Have you ever gone camping and awakened to hear an animal creeping outside of your tent, rummaging through your campsite? Maybe you even turned on your flashlight and could see the menacing silhouette creep around you. Were you scared?
If you’ve ever experienced that, then you’ll be very familiar with the first mention of sin in the Bible.
God is speaking to Cain after rejecting his sacrifice:
“If you do well, will you not be accepted? And if you do not do well, sin lies at the door. And its desire is for you, but you should rule over it.” (Gen 4:7).
Sin lies at the door. Other translations more vividly read that sin crouches at the door (cf. NIV, ESV, NASB).
In other words, God depicts sin as a kind of wild animal that was creeping around Cain’s tent; only it wasn’t looking to eat his food—it was looking to eat him!
So what was Cain to do?
In short, God commanded him to do what He once commanded Adam and Eve to do—rule over that wild animal (cf. Gen 1:26-28).
Sadly, Cain failed to rule over his sin, just as Adam and Eve failed to rule over the serpent. His jealousy ripened into murder, and he killed his brother Abel.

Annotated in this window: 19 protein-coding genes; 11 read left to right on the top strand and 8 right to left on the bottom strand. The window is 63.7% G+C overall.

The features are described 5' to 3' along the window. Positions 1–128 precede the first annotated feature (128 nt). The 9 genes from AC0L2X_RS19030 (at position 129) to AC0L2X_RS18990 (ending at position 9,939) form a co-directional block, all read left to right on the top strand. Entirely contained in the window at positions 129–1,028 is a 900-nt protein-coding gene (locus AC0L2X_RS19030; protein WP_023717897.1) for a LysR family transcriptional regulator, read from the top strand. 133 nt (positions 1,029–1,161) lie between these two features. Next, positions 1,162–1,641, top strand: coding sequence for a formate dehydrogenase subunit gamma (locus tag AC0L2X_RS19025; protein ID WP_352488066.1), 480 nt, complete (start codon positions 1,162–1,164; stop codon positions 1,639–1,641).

Did you know that God has given you a similar command? Sin has a desire for you, too. But when it comes to specific deeds, instead of ruling over sin, you are called to put them to death:
For if you live according to the flesh you will die; but if by the Spirit you put to death the deeds of the body, you will live (Rom 8:13).
Therefore put to death your members which are on the earth: fornication, uncleanness, passion, evil desire, and covetousness, which is idolatry (Col 3:5).
Putting to death the deeds of the body is not an eternal life issue, but it is an abundant life issue (cf. John 10:10). It does not affect your eternal salvation, but it will impact your temporal salvation. If you allow the sin that is creeping at your door to devour you, you may end up devouring the people around you.